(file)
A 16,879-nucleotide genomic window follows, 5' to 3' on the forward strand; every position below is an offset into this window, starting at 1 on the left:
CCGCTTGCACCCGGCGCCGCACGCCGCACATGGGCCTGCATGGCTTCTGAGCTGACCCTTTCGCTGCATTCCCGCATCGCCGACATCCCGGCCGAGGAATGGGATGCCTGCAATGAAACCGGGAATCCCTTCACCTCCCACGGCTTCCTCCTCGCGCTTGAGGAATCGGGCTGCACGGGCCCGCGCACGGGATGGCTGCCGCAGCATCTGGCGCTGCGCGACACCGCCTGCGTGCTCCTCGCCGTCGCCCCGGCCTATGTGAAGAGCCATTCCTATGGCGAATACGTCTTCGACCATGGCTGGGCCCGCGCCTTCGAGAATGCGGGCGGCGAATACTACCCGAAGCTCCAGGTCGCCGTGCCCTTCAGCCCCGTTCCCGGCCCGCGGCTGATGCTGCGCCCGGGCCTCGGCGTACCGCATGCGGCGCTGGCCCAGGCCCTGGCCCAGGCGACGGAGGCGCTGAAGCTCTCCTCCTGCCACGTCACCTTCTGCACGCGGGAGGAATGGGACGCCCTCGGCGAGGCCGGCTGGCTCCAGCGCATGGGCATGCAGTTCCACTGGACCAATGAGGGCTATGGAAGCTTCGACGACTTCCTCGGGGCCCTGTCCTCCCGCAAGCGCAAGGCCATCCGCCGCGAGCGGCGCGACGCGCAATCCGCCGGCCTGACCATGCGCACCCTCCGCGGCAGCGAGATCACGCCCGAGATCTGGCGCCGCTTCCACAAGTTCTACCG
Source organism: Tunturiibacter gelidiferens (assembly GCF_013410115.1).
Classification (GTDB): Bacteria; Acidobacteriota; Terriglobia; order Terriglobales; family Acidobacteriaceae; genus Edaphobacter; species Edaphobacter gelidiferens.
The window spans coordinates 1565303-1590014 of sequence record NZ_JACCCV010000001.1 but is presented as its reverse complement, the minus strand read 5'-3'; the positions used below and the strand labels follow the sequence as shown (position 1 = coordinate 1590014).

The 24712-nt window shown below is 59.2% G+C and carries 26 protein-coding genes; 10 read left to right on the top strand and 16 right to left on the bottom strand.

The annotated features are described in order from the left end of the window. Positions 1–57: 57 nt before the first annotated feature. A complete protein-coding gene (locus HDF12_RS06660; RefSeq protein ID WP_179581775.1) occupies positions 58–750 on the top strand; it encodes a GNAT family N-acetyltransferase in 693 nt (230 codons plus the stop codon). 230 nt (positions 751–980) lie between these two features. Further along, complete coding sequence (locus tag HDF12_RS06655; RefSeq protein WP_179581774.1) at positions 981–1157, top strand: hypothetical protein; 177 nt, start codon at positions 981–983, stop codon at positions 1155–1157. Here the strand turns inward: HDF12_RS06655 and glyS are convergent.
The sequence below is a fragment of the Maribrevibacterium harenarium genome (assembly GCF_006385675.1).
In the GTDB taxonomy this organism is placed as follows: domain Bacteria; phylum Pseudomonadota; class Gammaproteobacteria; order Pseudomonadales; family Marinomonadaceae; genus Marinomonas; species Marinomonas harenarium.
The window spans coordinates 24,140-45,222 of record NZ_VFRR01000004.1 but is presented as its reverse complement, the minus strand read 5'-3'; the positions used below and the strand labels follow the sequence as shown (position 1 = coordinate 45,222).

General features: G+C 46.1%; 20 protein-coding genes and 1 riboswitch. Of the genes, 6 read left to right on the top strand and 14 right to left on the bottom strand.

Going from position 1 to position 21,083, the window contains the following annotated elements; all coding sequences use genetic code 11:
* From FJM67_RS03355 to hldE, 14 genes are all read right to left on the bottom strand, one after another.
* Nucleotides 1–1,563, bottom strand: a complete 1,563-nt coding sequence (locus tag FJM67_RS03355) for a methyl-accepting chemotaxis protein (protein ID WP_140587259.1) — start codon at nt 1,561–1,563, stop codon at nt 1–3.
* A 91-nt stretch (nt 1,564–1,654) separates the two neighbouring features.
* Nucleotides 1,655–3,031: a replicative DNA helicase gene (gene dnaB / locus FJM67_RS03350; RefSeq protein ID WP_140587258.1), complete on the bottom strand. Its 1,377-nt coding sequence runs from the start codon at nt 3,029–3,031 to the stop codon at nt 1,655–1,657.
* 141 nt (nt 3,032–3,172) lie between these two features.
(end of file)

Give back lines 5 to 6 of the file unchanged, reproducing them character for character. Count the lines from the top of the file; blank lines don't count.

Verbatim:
The window spans coordinates 1565303-1590014 of sequence record NZ_JACCCV010000001.1 but is presented as its reverse complement, the minus strand read 5'-3'; the positions used below and the strand labels follow the sequence as shown (position 1 = coordinate 1590014).

The 24712-nt window shown below is 59.2% G+C and carries 26 protein-coding genes; 10 read left to right on the top strand and 16 right to left on the bottom strand.